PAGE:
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Your questions about the DNC, answered

In July the Democrats will have an official nominee for President, and will all happen here in Philly.

They happen every four years, but not a lot is known about what actually goes on in the halls of the Democratic and Republican National Conventions.
Here are answers to some common questions about the Democratic Convention in Philadelphia.

Q: What is the Democratic National Convention?
A: The National Convention is when the Democratic Party (and the Republicans for the Republican National Convention) meets to officially nominate a candidate for President.

Q: Where is it?
A: This year it is going to be in the Wells Fargo Center in Philadelphia.

Q: When is it?
A: The Convention will begin on Monday, July 25 and end on Thursday, July 28.

Q: How does the convention work?
A: This is where all the delegates from the primaries and caucuses from February, almost a lifetime ago, meet and cast their ballot. If a candidate reaches more than half of the possible pledged delegates, they get the nomination. If not, it gets a bit more complicated.

Q: How complicated?
A: Well, this is called a brokered or open convention. What this means is no one got the magic number of delegates (2,383 for the Democrats, 1,237 for the Republicans). So, the delegates are then released from their commitments to vote for a certain candidate, and change their vote.

Q: When was the last time that it happened?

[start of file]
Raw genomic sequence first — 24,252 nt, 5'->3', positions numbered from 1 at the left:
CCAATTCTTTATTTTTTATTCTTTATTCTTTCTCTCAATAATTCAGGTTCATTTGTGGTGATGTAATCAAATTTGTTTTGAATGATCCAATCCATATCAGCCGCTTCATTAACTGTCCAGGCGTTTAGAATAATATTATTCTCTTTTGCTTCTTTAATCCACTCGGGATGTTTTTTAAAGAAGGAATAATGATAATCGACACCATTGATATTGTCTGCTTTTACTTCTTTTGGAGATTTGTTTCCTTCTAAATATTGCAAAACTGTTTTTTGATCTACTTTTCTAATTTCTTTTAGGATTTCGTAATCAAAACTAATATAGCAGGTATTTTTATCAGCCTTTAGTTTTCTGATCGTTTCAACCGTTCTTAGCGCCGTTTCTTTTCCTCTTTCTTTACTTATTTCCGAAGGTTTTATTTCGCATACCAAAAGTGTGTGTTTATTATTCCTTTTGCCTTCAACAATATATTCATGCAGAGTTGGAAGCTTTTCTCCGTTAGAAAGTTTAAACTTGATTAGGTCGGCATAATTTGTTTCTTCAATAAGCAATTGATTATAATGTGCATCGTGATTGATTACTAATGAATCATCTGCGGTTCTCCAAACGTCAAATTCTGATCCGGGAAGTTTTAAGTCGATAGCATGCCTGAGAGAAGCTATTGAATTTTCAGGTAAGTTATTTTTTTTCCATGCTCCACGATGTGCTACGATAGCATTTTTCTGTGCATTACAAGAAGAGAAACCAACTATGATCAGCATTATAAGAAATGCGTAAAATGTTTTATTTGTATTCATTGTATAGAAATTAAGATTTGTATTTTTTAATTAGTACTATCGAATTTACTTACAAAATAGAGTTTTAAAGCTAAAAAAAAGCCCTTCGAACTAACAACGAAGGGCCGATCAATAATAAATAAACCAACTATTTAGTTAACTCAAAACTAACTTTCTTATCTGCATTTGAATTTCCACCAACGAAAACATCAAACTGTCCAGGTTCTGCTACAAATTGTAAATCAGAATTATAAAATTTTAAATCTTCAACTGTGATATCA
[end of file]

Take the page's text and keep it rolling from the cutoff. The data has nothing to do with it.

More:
A: The last time that it happened for the Democrats was the 1952 Convention in Chicago, where Adlai Stevenson of Illinois was nominated after three ballots. The last time it happened for Republicans was in 1976, when President Gerald Ford beat primary challenger Ronald Reagan by wooing unpledged delegates as neither had enough pledged to win the nomination outright.

Q: Does anything else happen at the conventions?
A: It is also at the convention that the nominee’s running mate is selected, and the official platform of the party is drawn up.

Q: What’s the party platform?
A: It comprises the issues that the party will run on. For example, the 2012 Democratic platform called for strengthening social programs, ending the wars in Iraq and Afghanistan, and campaign finance reform.

Q: Who is allowed on the convention floor?
A: There are going to be no spectators at the DNC, only state delegates and press. The deadline for applying for media credentials has already passed. Registered Democrats in the Philadelphia area can sign up to be a volunteer here: https://2016dncvol.my-trs.com/

Q: Alright, I want to be a volunteer. What could I be doing?
A: You could be doing anything from manning a call center, posting pictures and videos on social media, or being a greeter. If you have any questions, you can ask at volunteer@phldnc.com.

Q: I’m not a registered Democrat and I don’t want to register as one. What can I do to watch the convention?
A: Most of the major networks will be covering the convention, especially keynote speeches from the nominee, the running mate, and the committee chair. If you want to watch as much as you can, C-SPAN (350 and 351 on DirecTV, 109, 110, and 111 on Fios, 99, 104, 105, and 1217 on Xfinity) will cover both conventions “from gavel to gavel,” much more than CNN or NBC.

About John McClatchy

Jack McClatchy started writing for the paper his freshman year, and has previously served as the News Editor during the 2015-2016 school year before becoming the first PR Director for the 2016-2017 school year. He is the President of the World Affairs Club, and is involved in the Academic Competition, Diversity Awareness, Speech and Debate, and Mock Trial clubs. He lives in Wayne, Pennsylvania along with his brother Luke (A pretty cool dude).

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